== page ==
L.A. School Officials Dodge State Auditors
Federal funds intended for helping poor children succeed in school were instead spent to pay part of their principals' salaries, according to state officials. The shift of funds occurred at 455 campuses across the L.A. Unified School District this year.
State regulators are demanding that the school district either return the dollars - $4 million in all - or restore the money to its proper purpose. "These funds are intended to provide direct services to students and cannot be used to augment salaries," said Vivian Burton, who oversees the state's use of federal funds for the state education department.
District officials downplayed the dispute. The whole matter is a minor bookkeeping issue, "one of those things that primarily was a technical correction," in the words of special-funds administrator Margaret Jones. And this week, district controller Olonzo Woodfin reported the problem solved. It was only "a matter of which pot the money is coming out of," he said, because the state is paying either way. But state officials vigorously disagree, calling the district's practice illegal. They continue to press for a full accounting of the funds.
The whole dispute centers on the use of federal Title I money, which is for helping schools counter the effects of poverty on their students. These funds are used for extra teaching time, field trips, classroom materials and other direct student services normally outside the scope of district funding.
Because offering such programs means extra work, the state allows L.A. Unified to spend 15 percent of its $162 million in Title I funds on overhead and administrative costs. But the rest is supposed to benefit children directly. The school district argued that the money compensated principals for time spent to prepare for the year's Title I programs, said Burton, "but in most cases there is already a full-time Title I coordinator at each school."
Funding disputes like this one constantly play out across the school district. District officials frequently complain that special programs - such as Title I, special education or bilingual education - are never adequately funded, and often end up draining the district's general fund. For their part, many advocates for children assert just the opposite, that the district wrongly taps into special funds to cover normal operating expenses.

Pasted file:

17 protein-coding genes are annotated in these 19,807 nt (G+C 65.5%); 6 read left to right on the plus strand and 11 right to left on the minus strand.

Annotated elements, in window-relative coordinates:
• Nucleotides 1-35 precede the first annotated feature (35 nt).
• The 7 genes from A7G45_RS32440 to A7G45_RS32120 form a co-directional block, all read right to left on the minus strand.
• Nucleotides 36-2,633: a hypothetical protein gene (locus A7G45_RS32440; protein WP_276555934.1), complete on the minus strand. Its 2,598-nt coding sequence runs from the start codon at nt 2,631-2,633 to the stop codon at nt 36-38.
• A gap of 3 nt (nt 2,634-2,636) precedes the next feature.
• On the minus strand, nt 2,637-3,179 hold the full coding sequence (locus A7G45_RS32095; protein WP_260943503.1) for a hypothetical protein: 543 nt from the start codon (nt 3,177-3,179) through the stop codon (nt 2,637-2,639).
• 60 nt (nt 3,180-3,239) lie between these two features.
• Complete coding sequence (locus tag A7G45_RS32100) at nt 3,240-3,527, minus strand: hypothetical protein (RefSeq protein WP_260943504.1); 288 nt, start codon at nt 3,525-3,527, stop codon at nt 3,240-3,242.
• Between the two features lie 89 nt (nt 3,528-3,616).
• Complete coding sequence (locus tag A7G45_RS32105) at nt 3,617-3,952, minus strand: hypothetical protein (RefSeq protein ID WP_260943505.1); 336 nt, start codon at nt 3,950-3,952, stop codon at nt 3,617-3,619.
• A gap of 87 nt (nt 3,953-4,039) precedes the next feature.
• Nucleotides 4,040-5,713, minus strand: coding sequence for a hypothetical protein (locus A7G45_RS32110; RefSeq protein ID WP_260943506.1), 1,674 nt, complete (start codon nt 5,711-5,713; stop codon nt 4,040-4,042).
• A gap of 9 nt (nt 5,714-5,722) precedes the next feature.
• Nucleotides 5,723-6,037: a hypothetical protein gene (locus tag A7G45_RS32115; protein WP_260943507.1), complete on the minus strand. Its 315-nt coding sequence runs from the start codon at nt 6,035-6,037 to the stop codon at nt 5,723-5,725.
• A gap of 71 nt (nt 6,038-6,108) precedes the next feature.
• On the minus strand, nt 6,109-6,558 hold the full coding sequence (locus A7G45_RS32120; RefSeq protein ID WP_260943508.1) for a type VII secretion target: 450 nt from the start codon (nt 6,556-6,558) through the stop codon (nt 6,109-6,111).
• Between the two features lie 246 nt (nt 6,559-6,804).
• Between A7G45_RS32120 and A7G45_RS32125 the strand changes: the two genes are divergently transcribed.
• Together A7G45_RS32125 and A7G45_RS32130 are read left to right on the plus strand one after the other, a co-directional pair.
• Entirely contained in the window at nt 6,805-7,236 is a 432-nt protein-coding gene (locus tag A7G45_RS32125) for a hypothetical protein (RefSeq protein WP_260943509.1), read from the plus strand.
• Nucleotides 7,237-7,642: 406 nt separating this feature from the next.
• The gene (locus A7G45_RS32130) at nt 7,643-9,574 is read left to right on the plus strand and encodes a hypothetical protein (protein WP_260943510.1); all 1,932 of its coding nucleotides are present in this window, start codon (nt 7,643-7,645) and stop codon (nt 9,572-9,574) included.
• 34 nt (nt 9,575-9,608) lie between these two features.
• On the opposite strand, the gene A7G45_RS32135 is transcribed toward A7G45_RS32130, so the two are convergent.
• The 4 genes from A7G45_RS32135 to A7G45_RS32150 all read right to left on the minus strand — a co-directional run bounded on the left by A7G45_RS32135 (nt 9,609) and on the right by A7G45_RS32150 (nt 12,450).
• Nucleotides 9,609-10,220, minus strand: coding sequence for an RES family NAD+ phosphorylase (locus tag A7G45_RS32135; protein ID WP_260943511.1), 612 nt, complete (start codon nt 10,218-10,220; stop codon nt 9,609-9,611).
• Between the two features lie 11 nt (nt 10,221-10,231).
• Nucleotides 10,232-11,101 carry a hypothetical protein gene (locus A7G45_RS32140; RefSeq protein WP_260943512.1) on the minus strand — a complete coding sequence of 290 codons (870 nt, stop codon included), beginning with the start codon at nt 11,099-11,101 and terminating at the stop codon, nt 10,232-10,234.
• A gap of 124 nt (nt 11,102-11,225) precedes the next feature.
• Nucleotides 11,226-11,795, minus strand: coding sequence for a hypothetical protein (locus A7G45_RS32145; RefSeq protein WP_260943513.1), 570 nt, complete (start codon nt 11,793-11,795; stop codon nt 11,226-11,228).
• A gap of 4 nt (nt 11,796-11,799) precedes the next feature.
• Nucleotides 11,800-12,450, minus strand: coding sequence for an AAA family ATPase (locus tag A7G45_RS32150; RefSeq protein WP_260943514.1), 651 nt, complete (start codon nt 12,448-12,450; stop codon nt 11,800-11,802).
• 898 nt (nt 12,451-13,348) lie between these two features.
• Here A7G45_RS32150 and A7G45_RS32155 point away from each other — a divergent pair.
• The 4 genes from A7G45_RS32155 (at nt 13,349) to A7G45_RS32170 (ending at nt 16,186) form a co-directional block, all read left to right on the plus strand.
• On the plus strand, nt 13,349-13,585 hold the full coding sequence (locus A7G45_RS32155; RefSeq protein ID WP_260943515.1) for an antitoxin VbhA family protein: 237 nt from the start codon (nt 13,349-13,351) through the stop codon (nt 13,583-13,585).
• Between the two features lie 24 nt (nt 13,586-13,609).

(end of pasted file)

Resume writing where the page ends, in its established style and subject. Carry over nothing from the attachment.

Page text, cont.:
The alleged misappropriation - which amounts to about $8,800 per school - arose in January during a regular state review of the district's Title I program. Upon discovering the problem, the state's Burton called for an immediate correction. But the school district still had not complied when the Weekly first inquired about the matter four weeks ago.
Now L.A. Unified is proposing to restore the $4 million to its intended purpose. The proposal, which has yet to be formally submitted, would require redoing school budgets, a thorny process this late in the year. Principals contacted by the Weekly said their Title I budgets were either spent or already committed.
In any case, word of the problem apparently has not filtered to school sites. The principals interviewed had not even heard of the issue. Even top district officials were in the dark, including controller Woodfin, who oversees all district expenditures.
"Where did you get that information?" asked a surprised Woodfin, when first questioned about the dispute. "Pay what money back? What state office said that?" Woodfin, who later declared that the matter was resolved "weeks ago," added that "it was our opinion" that Title I should pay for "their portion" of the increased costs of year-round schooling.
In interviews district officials acknowledged that this is the third year they've used some Title I funds for principals' salaries. State education officials weren't happy with this news either, but added that they lack the resources to investigate or punish past abuses. Burton said her main goal is to correct this year's mistake and prevent it in the future.
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